PHARMAC decision impacts heavily
Chief Reporter Scoop
AGE CONCERN MEDIA RELEASE -- 14 NOVEMBER 2001
** PHARMAC decision impacts heavily **
A good quality of life for older people with Alzheimer' disease is being denied by PHARMAC's refusal to subsidise new medications. Cost savings in residential and hospital care that could result appear to have been ignored.
"Having recently attended the Alzheimer's Disease International conference, our eyes have been opened to the level of help and relief that is available to many people, through the use of a managed care programme with Alzheimer's medications," says Garth Taylor, Chief Executive, Age Concern New Zealand.
PHARMAC NZ has given a low priority rating to subsidise medications that have been proven to help Alzheimer's' sufferers in a significant number of cases. As the condition progresses, residential and hospital care become inevitable. Any delay in admission to care facilities would result in significant cost savings to the Government and taxpayers.
"This response effectively denies treatment to thousands of New Zealanders with this condition," says Mr Taylor. "What is particularly distressing is that New Zealand stands out as one of a few developed countries where Alzheimer's drugs are not reimbursed by the Government or private health plans. Our 'cousins' in Australia and the UK are able to access them freely, and one must question why PHARMAC chooses to ignore evidence that other countries pharmaceutical agencies have accepted. Is it a case of ignoring the rights of the older members of our community?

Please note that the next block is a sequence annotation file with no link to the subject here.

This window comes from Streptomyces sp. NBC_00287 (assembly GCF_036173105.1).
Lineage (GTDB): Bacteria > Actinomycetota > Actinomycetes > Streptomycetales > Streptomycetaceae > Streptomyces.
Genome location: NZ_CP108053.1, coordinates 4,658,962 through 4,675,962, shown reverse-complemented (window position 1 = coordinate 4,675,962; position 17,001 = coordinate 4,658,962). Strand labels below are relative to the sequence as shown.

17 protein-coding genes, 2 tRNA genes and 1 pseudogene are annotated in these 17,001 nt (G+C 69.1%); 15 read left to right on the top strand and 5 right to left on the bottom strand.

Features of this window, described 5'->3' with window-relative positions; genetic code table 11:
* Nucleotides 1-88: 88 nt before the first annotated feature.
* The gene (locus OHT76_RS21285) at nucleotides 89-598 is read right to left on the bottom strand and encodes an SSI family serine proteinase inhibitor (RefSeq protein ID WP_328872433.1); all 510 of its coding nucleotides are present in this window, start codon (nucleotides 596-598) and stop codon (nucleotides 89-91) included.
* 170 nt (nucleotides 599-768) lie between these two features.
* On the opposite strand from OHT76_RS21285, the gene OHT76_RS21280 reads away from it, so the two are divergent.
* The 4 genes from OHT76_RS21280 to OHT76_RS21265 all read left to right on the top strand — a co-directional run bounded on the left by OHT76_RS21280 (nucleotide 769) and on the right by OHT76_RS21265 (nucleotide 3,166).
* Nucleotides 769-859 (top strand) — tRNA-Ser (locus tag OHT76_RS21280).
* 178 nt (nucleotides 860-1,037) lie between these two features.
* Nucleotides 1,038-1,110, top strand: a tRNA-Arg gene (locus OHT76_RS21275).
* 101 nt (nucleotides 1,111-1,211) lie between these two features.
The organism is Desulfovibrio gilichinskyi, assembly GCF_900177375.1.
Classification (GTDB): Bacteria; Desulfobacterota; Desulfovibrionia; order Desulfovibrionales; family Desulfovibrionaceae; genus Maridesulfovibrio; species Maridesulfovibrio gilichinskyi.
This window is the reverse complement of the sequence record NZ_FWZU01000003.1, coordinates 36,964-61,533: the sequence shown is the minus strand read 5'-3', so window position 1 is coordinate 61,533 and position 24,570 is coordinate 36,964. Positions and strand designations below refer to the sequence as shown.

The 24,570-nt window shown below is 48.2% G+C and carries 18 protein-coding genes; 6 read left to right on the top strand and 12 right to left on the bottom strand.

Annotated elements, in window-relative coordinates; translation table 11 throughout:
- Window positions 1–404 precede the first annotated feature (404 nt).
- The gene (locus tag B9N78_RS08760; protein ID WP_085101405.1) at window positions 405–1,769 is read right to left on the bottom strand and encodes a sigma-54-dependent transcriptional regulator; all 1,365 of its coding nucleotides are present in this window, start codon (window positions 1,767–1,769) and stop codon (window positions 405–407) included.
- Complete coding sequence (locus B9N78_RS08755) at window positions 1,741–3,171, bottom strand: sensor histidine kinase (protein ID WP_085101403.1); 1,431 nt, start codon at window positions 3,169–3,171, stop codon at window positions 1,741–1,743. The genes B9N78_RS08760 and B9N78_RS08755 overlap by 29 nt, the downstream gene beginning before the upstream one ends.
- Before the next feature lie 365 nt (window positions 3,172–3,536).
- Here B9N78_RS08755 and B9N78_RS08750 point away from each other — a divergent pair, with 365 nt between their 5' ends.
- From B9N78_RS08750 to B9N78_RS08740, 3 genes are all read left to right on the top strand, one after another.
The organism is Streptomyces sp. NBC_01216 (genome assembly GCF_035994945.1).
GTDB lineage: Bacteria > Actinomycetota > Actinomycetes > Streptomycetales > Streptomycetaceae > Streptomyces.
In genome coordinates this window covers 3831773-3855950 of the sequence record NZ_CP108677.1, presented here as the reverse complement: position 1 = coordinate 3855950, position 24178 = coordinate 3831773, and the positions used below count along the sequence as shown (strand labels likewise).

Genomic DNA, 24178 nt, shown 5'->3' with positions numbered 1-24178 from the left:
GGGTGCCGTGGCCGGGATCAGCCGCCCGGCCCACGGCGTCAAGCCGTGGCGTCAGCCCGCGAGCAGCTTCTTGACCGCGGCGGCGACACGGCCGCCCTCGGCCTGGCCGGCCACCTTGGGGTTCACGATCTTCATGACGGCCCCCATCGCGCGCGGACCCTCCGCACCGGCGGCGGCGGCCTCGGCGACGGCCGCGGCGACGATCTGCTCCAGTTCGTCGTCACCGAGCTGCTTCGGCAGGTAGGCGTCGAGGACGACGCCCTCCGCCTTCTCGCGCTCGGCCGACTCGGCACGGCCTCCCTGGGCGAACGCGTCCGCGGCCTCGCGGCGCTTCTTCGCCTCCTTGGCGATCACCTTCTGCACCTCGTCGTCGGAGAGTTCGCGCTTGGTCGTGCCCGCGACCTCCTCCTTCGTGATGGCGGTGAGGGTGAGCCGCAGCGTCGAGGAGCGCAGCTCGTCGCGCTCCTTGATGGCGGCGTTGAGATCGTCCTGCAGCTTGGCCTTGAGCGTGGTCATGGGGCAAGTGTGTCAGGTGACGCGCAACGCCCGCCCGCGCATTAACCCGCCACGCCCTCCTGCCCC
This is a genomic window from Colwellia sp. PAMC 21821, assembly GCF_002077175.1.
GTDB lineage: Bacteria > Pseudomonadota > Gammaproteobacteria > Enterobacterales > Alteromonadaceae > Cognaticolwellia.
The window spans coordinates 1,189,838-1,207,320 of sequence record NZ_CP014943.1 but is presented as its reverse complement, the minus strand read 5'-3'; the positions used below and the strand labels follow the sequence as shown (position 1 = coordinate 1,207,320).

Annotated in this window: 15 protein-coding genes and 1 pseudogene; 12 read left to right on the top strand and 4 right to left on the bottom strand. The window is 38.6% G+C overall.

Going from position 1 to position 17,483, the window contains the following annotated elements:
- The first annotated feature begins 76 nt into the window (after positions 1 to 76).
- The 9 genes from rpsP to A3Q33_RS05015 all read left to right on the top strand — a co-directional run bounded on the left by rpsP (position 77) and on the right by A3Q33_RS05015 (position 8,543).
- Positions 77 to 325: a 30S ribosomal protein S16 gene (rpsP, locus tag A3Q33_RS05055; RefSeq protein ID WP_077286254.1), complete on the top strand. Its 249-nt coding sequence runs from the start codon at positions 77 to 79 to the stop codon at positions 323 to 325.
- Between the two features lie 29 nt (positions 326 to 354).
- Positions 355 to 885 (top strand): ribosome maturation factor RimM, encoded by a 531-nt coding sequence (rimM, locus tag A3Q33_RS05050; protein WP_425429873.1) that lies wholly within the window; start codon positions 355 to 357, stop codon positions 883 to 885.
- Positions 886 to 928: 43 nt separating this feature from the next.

"As an advocate for older people, Age Concern is particularly disturbed that many New Zealanders will be denied their dignity and will suffer as a consequence of this decision. It not only affects the sufferer but also their carer and family. It seems that if you are well off and can afford to pay for these medications then you are able to access treatment, but for the ordinary New Zealander this is denied because of the cost.
"We are concerned this PHARMAC decision is indicative of a much wider issue - that there appears to be no provision for the funding of new and progressive drugs that may become available to treat conditions that mainly affect the older population."
For further information please contact:
Garth Taylor, Chief Executive (wk) 0-4-471 2709 or (mobile) 025 243 6991